On July 15, over 40 members of the CNY Solidarity Coalition attended a workshop on Confronting Oppression and White Privilege: Keys to Effective Social Justice Action.
Below are my notes from this workshop, please feel free to add your own notes by posting a comment at the bottom. Thank you.
Opening by playing “Stand By Me” by Playing for Change
This workshop was led by the National Coalition Building Institute International (NCBI). Our facilitators were Phyllis Alexander and Ira Baumgarten.
Ira talked about someone holding a sign and someone coming up to them to ask. Are you changing anyone’s mind? And the person replied I don’t know, but no one is changing mine.
Phyllis shared the quote by Lilla Watson,
If you have come here to help me, you are wasting your time.
But if you have come because your liberation is bound up with mine, then let us work together.
There are two different models of helping: the charity model vs social justice. The charity model is about giving but social justice is about learning, teaching and sharing. Which made me think about the proverb: Give a person a fish, and you feed them for a day. Teach a person to fish, and you feed them for a lifetime.
We are taught to compare everything to something else and we need to stop doing this. This creates a competitive atmosphere, stirring jealously and creates this idea that someone is better than which is false. No one is better than anyone else. We are all human and we all learn through our own experiences.
We need to feel, accept and face the fact we all have been lied to.
Pain that is not transformed is transmitted.
We are good people with misinformation.
We learned about “Calling in” instead of “Calling out” We are all trying but we will make mistakes and it is better to learn from them and apologize than to get defensive.
Here are some resources I looked up more on this:
Calling In: A Quick Guide on When and How by Sian Ferguson
Calling in, not Calling out | Meliha Grbic
Multiple coalition members were very interested in this concept of Calling in instead of Calling out so if you have more information about practicing this please share with us.
Tell your story of how you were marginalized. Share your experiences to connect and learn with others. Don’t speak for someone else.
When doing an activity the organizers would ask “Did I leave anyone out?” and the goal is to have an atmosphere where everyone feels comfortable to speak their truth. (Ex) The Ira asks anyone who was born in the west to stand up, anyone in the midwest, anyone in the south, anyone downstate, anyone Central New York, etc. At the end, Ira says did I leave anyone out? And a member says Hudson Valley. Another says Arizona because everyone’s definitions vary because of their own experiences. No one is incorrect, but everyone should be included.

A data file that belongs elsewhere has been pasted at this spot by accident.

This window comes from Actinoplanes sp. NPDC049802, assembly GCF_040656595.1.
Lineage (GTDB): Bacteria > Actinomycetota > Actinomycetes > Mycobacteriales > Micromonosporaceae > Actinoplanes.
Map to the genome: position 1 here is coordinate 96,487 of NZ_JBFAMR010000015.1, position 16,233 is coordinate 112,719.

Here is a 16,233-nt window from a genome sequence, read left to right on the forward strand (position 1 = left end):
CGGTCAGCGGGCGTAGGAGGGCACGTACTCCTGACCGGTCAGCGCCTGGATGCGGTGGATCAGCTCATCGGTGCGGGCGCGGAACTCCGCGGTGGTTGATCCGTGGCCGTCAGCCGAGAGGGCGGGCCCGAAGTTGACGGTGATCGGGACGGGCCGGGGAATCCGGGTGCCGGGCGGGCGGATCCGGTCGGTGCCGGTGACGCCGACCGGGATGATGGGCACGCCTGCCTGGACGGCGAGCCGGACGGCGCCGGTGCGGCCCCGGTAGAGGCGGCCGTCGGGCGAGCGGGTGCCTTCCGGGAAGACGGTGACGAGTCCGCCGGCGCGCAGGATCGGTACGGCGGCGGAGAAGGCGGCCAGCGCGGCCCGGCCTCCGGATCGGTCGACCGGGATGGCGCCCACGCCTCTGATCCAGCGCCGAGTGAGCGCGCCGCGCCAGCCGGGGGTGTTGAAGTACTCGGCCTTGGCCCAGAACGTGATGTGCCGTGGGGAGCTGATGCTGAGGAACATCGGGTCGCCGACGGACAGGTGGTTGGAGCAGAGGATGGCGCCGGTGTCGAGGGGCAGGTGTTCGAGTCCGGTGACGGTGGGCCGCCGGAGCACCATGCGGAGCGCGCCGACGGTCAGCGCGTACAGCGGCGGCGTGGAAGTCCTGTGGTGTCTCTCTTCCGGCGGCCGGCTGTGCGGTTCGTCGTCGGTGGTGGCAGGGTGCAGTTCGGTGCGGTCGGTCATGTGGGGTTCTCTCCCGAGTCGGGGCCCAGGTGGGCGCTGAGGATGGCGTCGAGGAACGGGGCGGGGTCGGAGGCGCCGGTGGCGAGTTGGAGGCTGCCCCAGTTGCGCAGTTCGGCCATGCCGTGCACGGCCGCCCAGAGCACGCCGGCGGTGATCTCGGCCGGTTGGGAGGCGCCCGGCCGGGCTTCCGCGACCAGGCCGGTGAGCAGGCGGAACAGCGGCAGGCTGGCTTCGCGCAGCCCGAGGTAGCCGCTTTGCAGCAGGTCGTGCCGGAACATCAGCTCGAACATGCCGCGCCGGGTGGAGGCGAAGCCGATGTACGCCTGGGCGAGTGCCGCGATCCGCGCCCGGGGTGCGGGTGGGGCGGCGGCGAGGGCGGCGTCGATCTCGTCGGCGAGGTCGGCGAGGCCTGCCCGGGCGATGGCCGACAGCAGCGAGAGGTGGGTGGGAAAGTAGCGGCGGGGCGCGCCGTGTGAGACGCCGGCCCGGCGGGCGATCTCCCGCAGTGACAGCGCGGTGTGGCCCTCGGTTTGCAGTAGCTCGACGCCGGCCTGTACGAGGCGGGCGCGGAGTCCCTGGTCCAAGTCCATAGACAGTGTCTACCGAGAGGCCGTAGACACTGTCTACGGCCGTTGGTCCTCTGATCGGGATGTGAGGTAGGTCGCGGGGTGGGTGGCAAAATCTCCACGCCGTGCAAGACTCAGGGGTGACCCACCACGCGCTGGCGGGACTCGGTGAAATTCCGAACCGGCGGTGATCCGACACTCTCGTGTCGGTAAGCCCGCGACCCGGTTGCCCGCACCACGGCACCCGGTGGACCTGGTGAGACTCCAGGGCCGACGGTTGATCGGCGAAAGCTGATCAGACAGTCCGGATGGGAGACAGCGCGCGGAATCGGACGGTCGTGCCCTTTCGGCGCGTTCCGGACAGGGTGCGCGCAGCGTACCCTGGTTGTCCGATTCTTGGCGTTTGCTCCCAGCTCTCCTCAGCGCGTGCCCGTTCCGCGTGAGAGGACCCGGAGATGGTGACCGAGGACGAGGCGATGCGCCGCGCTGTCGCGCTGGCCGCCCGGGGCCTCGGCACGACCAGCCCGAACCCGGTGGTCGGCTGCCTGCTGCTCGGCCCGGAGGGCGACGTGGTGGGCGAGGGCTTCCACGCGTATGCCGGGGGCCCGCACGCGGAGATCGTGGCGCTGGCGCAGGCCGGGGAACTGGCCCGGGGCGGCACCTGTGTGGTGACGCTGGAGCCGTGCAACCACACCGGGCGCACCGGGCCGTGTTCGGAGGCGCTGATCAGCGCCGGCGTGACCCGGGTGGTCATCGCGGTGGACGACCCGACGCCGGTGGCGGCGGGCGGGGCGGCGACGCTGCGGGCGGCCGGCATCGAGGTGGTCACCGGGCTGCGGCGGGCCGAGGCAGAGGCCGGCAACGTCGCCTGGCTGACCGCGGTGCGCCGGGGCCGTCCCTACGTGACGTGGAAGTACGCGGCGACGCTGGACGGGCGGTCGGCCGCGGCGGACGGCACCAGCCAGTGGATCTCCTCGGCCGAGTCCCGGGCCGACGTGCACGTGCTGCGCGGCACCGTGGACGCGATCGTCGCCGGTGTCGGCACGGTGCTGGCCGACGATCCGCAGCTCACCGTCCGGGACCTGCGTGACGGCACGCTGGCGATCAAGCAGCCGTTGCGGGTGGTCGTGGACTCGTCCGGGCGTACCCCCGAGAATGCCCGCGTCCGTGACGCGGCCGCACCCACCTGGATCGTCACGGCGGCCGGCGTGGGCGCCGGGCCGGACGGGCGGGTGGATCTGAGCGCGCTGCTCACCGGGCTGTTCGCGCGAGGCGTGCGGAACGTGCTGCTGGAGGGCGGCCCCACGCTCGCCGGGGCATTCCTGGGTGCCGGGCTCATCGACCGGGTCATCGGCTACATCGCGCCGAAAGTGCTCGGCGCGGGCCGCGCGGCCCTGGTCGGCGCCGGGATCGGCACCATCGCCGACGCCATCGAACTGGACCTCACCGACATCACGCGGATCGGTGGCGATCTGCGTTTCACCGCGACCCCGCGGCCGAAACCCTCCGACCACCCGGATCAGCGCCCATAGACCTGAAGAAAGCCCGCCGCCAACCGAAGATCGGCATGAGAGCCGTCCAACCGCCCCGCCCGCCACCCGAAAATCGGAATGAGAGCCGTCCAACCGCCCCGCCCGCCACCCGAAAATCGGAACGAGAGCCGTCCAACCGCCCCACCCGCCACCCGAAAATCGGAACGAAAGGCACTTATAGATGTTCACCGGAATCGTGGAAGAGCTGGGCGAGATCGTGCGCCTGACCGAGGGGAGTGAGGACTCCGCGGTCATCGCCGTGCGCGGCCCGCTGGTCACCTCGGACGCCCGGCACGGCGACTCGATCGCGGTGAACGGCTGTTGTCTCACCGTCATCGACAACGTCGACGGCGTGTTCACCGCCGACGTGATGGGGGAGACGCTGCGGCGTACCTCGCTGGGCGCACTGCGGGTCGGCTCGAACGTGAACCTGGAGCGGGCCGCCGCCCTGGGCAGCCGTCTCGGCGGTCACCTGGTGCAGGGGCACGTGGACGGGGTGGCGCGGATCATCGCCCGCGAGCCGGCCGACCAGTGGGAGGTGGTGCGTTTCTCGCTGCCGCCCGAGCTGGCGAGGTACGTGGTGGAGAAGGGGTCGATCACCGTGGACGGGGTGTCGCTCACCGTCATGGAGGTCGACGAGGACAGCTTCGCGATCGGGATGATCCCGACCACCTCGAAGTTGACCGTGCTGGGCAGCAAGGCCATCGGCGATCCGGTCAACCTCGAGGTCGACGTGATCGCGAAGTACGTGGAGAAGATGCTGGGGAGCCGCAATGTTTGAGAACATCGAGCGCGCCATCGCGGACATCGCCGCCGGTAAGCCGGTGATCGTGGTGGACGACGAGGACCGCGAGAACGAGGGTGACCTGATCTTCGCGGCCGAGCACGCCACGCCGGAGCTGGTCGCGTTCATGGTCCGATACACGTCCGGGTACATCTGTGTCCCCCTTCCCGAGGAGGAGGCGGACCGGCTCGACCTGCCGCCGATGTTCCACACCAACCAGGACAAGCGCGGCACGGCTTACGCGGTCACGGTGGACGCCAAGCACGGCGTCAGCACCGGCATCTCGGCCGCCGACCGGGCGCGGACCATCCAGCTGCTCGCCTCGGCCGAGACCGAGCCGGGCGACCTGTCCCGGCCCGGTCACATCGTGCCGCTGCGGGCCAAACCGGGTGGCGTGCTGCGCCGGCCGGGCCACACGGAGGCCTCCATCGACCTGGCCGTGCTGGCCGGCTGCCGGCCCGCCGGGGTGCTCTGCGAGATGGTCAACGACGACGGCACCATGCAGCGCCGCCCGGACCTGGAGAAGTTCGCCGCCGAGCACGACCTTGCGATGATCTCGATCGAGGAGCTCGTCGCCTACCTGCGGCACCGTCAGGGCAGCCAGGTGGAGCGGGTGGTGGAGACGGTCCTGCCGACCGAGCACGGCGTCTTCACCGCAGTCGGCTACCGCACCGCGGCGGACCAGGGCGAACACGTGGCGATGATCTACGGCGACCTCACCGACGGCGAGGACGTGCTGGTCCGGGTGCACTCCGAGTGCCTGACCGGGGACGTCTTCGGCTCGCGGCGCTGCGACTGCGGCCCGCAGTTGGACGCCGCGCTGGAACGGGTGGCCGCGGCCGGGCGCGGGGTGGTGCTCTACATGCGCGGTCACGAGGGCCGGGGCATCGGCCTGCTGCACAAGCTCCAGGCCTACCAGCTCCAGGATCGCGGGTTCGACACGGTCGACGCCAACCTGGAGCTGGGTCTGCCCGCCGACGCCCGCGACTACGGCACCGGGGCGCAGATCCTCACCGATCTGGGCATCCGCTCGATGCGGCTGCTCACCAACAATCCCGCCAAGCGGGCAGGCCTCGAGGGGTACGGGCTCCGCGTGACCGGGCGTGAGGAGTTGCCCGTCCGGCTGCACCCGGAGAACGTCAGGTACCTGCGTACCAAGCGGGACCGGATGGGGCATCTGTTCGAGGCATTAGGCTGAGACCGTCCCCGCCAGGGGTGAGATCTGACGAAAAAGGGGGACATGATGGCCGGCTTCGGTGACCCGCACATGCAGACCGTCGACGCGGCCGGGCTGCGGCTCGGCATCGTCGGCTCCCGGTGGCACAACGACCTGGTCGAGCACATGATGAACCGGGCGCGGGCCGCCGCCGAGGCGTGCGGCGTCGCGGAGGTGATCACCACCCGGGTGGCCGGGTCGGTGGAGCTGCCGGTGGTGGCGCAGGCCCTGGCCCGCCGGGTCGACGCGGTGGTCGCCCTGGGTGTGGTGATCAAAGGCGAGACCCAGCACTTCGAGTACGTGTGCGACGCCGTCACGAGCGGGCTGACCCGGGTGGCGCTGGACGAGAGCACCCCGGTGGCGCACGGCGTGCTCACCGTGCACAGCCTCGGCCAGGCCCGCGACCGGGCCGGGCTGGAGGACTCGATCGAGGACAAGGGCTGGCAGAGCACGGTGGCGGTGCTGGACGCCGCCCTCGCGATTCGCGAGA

We did an exercise about stereotypes. Even if we know these are not right. They still exist and we need to be upfront about them to address them. Positive stereotypes still hurt because it creates jealously in this this world of competition.
We need to be proactive and intentional to address stereotypes.
A judgement is based on only 15% of the story you need to learn more through others experiences.
Be Authentic, Be Present, Don’t Assume.
Being polite all the time means you don’t get to know each other.
During the stereotype discussion, we had a very hard time to answer the question of what are three things you love about being white? For myself, this is hard to answer because I was not raised to talk about being white or any color in the age of being “colorblind”.
How to have a conversation to build relationships
If someone has a different view than you, instead of being reactive and defensive, try asking them more about why they feel that way. Listen for the “ouch” under lying why they have this view.
In multiple meetings, I have heard that facts do not change people’s mind. It’s about how you make them feel.
This is something you can try and practice only when you are feeling able to stay grounded and keep a good tone.
Different between compromise & collaboration:
Compromise is when in a conversation you go back and forth with someone only getting bits and pieces
Collaboration is when they get to tell their whole truth and then you get to tell yours. Then you can come together to see the similar concerns.
If there is a conversation happening that is getting heated. Then it is your responsibility to interrupt. To cool it down, say something like “Thank you for showing us how hard this is.” Maybe take a break. Then see if the individuals would like to talk one on one with another party to make sure they are being heard.
We need to be prepared to hear things we may not agree with but to zip it. It is important to actively listen. We do not always need to respond. We need to listen and accept their truth.